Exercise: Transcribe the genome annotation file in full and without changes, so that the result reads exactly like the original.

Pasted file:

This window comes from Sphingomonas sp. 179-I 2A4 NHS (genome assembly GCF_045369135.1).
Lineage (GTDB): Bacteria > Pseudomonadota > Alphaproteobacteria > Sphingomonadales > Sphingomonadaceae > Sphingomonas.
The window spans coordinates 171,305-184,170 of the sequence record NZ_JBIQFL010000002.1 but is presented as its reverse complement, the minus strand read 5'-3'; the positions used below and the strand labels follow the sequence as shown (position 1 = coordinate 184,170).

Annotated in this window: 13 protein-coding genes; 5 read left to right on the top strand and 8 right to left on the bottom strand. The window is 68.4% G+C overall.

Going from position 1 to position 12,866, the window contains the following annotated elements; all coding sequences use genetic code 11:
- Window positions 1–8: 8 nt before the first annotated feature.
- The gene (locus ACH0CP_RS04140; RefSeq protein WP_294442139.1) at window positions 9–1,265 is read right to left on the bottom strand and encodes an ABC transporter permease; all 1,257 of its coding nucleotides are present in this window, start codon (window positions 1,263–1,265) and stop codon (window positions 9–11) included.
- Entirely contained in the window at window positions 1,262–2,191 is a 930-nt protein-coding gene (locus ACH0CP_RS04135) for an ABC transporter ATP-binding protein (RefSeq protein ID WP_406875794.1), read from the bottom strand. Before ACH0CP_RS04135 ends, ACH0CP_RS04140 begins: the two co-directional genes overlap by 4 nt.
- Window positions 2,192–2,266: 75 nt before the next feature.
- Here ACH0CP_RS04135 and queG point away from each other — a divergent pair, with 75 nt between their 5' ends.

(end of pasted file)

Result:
This window comes from Sphingomonas sp. 179-I 2A4 NHS (genome assembly GCF_045369135.1).
Lineage (GTDB): Bacteria > Pseudomonadota > Alphaproteobacteria > Sphingomonadales > Sphingomonadaceae > Sphingomonas.
The window spans coordinates 171,305-184,170 of the sequence record NZ_JBIQFL010000002.1 but is presented as its reverse complement, the minus strand read 5'-3'; the positions used below and the strand labels follow the sequence as shown (position 1 = coordinate 184,170).

Annotated in this window: 13 protein-coding genes; 5 read left to right on the top strand and 8 right to left on the bottom strand. The window is 68.4% G+C overall.

Going from position 1 to position 12,866, the window contains the following annotated elements; all coding sequences use genetic code 11:
- Window positions 1–8: 8 nt before the first annotated feature.
- The gene (locus ACH0CP_RS04140; RefSeq protein WP_294442139.1) at window positions 9–1,265 is read right to left on the bottom strand and encodes an ABC transporter permease; all 1,257 of its coding nucleotides are present in this window, start codon (window positions 1,263–1,265) and stop codon (window positions 9–11) included.
- Entirely contained in the window at window positions 1,262–2,191 is a 930-nt protein-coding gene (locus ACH0CP_RS04135) for an ABC transporter ATP-binding protein (RefSeq protein ID WP_406875794.1), read from the bottom strand. Before ACH0CP_RS04135 ends, ACH0CP_RS04140 begins: the two co-directional genes overlap by 4 nt.
- Window positions 2,192–2,266: 75 nt before the next feature.
- Here ACH0CP_RS04135 and queG point away from each other — a divergent pair, with 75 nt between their 5' ends.